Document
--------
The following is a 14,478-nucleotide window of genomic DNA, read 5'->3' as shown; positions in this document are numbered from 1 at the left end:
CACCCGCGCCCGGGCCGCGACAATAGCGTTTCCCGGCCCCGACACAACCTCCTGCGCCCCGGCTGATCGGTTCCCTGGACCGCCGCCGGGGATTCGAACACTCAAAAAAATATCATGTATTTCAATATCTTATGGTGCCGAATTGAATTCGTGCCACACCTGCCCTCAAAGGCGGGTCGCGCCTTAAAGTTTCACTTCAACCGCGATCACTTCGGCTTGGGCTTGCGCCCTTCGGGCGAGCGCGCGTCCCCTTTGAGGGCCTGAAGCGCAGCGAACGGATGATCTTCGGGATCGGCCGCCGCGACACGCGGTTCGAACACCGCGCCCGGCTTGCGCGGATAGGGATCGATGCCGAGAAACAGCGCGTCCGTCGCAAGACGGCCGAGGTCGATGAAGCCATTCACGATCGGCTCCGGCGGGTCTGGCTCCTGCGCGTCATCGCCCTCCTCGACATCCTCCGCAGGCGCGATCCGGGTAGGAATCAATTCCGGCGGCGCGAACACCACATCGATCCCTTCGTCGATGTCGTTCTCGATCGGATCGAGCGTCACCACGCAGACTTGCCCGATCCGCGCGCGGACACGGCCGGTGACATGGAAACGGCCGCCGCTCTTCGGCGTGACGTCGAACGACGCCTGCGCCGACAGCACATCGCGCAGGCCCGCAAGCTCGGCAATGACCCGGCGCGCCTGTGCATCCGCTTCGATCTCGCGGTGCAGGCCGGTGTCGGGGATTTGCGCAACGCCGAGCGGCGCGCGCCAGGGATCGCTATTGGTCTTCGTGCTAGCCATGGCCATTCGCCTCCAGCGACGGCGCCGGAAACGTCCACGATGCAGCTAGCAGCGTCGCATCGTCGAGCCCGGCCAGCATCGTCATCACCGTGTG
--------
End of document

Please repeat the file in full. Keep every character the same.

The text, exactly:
The following is a 14,478-nucleotide window of genomic DNA, read 5'->3' as shown; positions in this document are numbered from 1 at the left end:
CACCCGCGCCCGGGCCGCGACAATAGCGTTTCCCGGCCCCGACACAACCTCCTGCGCCCCGGCTGATCGGTTCCCTGGACCGCCGCCGGGGATTCGAACACTCAAAAAAATATCATGTATTTCAATATCTTATGGTGCCGAATTGAATTCGTGCCACACCTGCCCTCAAAGGCGGGTCGCGCCTTAAAGTTTCACTTCAACCGCGATCACTTCGGCTTGGGCTTGCGCCCTTCGGGCGAGCGCGCGTCCCCTTTGAGGGCCTGAAGCGCAGCGAACGGATGATCTTCGGGATCGGCCGCCGCGACACGCGGTTCGAACACCGCGCCCGGCTTGCGCGGATAGGGATCGATGCCGAGAAACAGCGCGTCCGTCGCAAGACGGCCGAGGTCGATGAAGCCATTCACGATCGGCTCCGGCGGGTCTGGCTCCTGCGCGTCATCGCCCTCCTCGACATCCTCCGCAGGCGCGATCCGGGTAGGAATCAATTCCGGCGGCGCGAACACCACATCGATCCCTTCGTCGATGTCGTTCTCGATCGGATCGAGCGTCACCACGCAGACTTGCCCGATCCGCGCGCGGACACGGCCGGTGACATGGAAACGGCCGCCGCTCTTCGGCGTGACGTCGAACGACGCCTGCGCCGACAGCACATCGCGCAGGCCCGCAAGCTCGGCAATGACCCGGCGCGCCTGTGCATCCGCTTCGATCTCGCGGTGCAGGCCGGTGTCGGGGATTTGCGCAACGCCGAGCGGCGCGCGCCAGGGATCGCTATTGGTCTTCGTGCTAGCCATGGCCATTCGCCTCCAGCGACGGCGCCGGAAACGTCCACGATGCAGCTAGCAGCGTCGCATCGTCGAGCCCGGCCAGCATCGTCATCACCGTGTG